ACUTE RHEUMATIC FEVER
RHEUMATIC FEVER is an inflammatory disease that follows pharyngeal
infection by specific strains of group A beta haemolytic streptococci (serotypes
1,3,5,6,18 etc). The major organs and tissues affected are the heart, joints, skin
and central nervous system. In the heart, this inflammation tends to cause
permanent damage. In the Indian sub-continent, rheumatic fever remains
significant health problem and the most important cause of valvular heart
disease, whereas in the developed world the incidence of rheumatic fever and
therefore rheumatic valvular heart disease has declined progressively to fairly
low levels. Contributory factors to this decline have been better socio economic
conditions, early access to medical care, use of antibiotics and decreased
ETIOLOGY: Following pharyngitis due to group A beta haemolytic
streptococci , about 1-3 % of untreated cases develop rheumatic fever 3 to 4
weeks later. The attack rate may be higher in epidemics of streptococcal
pharyngitis. The precise pathogenic role of the streptococcus is uncertain but is
likely to be an immunological process as evidenced by latency, demonstration
of gamma globulins in myocardial sarcolemma and circulating heart reactive
anti bodies in cases with rheumatic carditis. It is postulated that an antibody to
the carbohydrate call wall cross reacts with protein in valve tissue (antigenic
mimicry) and may cause permanent damage to the heart valves. Similar cross
reactivity with connective tissue in joints and with caudate nucleus may lead to
arthritis and chorea respectively.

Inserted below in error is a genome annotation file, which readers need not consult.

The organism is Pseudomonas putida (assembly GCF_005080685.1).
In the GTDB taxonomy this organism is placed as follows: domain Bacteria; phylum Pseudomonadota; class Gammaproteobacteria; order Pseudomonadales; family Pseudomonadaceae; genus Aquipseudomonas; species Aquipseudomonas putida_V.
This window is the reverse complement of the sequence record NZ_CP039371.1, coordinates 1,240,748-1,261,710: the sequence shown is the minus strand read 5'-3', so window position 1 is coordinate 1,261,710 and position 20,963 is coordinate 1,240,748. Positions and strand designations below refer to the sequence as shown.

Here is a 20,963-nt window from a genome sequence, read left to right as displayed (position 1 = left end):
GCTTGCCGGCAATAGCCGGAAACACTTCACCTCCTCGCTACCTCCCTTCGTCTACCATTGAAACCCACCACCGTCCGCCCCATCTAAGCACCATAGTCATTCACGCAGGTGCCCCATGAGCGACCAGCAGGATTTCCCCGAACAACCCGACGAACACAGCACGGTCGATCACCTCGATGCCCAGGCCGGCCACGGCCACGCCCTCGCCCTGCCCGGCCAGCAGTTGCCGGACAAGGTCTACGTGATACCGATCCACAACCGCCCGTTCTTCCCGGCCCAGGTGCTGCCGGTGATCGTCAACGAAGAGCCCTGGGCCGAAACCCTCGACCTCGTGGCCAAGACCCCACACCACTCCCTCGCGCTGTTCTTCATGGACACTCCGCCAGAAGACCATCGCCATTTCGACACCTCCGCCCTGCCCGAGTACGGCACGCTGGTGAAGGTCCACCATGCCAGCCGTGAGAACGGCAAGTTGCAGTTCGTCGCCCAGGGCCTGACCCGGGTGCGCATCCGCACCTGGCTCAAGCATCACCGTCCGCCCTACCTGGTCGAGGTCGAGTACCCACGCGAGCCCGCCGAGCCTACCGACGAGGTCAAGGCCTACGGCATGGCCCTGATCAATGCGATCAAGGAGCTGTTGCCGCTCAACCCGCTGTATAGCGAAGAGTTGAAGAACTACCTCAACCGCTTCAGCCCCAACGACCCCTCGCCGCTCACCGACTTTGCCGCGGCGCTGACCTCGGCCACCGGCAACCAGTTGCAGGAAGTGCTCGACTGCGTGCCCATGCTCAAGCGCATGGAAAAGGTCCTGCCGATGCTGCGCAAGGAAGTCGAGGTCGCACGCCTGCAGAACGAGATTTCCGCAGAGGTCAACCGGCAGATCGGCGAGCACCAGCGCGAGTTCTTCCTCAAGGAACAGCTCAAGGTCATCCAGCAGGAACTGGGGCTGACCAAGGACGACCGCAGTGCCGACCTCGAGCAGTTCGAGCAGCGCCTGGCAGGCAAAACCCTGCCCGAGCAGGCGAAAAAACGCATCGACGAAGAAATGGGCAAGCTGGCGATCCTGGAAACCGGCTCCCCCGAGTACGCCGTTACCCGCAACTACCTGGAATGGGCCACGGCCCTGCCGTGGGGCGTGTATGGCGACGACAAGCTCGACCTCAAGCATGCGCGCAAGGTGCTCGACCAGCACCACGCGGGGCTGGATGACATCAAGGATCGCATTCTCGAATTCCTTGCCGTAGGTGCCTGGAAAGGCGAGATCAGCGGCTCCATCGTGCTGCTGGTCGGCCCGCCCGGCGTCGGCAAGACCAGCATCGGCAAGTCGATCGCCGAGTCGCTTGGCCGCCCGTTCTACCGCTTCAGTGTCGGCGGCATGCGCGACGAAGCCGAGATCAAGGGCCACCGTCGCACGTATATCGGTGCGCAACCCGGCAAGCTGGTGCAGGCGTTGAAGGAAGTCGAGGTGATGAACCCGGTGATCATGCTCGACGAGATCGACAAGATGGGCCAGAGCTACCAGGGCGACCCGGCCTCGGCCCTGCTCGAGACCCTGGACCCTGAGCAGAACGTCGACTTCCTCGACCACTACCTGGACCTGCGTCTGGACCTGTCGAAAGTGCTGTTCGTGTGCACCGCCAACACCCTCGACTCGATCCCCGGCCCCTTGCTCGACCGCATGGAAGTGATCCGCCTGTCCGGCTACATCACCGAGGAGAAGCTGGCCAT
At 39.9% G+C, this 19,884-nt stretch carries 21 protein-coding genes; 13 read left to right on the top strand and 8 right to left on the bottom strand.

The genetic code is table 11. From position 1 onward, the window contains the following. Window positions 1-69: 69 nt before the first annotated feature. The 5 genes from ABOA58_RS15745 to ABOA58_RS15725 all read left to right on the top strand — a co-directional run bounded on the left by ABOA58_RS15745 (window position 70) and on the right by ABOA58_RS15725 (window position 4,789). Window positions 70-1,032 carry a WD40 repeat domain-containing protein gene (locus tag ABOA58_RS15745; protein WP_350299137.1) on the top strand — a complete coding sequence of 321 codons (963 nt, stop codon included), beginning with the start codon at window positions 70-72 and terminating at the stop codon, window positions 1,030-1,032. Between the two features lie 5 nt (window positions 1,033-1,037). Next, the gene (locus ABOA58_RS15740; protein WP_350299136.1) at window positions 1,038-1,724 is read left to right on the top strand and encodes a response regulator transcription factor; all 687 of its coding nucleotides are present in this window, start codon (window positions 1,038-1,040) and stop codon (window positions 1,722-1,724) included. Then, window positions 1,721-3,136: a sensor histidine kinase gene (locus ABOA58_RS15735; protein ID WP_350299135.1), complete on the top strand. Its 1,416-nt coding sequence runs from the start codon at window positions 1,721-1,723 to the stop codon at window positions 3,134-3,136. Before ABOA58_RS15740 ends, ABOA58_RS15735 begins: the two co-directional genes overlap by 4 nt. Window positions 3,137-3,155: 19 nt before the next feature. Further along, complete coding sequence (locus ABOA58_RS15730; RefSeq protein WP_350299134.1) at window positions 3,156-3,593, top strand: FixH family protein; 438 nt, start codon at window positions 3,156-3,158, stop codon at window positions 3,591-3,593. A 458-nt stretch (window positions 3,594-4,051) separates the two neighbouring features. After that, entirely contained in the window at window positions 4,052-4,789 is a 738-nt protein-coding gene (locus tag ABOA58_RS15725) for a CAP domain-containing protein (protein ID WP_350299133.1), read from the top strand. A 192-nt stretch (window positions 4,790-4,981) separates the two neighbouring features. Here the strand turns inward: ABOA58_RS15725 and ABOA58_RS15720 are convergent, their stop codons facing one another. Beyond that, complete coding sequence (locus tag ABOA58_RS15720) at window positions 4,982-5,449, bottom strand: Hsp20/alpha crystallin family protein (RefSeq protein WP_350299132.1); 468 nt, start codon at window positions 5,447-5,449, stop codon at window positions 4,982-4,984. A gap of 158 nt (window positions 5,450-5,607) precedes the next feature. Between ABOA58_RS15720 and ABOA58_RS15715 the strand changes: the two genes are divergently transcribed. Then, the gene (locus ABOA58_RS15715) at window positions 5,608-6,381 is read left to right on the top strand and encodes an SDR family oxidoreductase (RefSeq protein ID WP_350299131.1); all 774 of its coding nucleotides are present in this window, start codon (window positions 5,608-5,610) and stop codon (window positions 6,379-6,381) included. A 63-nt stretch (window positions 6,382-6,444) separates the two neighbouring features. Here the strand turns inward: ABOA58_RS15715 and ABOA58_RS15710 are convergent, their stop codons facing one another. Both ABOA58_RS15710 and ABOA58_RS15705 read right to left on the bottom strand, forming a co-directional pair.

EPIDEMIOLOGY: In developed countries the prevalence of rheumatic fever is
less than one per thousand rising to 1% of school going children in the
developing world. Most initial attacks occur between the ages of 5 to 15 years,
but about 20% of cases occur in adults. Female to male ratio is 1:1.
Contributory factors include overcrowding, poor socioeconomic status – these
encourage the spread of streptococcal infection –malnutrition and poor access to
health care. Host susceptibility also appears to play a role as there is a high
incidence of recurrence of rheumatic fever. Recurrent attacks may occur even in
patients in the age group 40-50 years. The disease may tend to occur in families
suggesting a genetic predisposition in a few patients.
Pancarditis. All 3 layers of the heart are affected.
Pericarditis is usually transient and may produce a fibrinous effusion but
cardiac tamponade and constriction are uncommon.
Myocarditis is characterised by presence of Aschoff bodies which are
perivascular foci of eousinophilic interstitial collagen surrounded by
lymphocytes, plasma cells, macrophages and fibroblasts. These persist long
after the acute illness has subsided.
Endocarditis is marked by inflammation and edema of the valve cusps
associated with verrucous nodules which develop along the lines of valve
closure. Acutely, this may cause severe valve damage but more commonly the
valve function remains little affected during this phase of illness. During healing
however, progressive scarring of the valve apparatus with retraction and fusion
can occur. If adhesion and fusion are predominant, stenosis of the valve results.
If fibrosis and retraction (shrinkage) take place, regurgitation occurs. A
combination of the two processes may also occur. Endocarditis most commonly
affects the mitral valve – 60 to 70%, aortic valve in about 25% and less
commonly the tricuspid valve in less than 10%. The pulmonary valve is rarely
affected by rheumatic fever.
Non cardiac tissues
Arthritis – there is an exudative synovitis but no long term damage to joints
Subcutaneous nodules – these are granulomatous lesions which disappear
following the acute illness.
Chorea – the cerebral pathology has not been identified but may involve the
CLINICAL MANIFESTATIONS: Rheumatic fever is a systemic illness which
occurs 2 to 3 weeks after an attack of acute pharyngitis ( ‘sore throat’) . The
onset is with fever, anorexia, lethargy, and joint pains. Abdominal pain and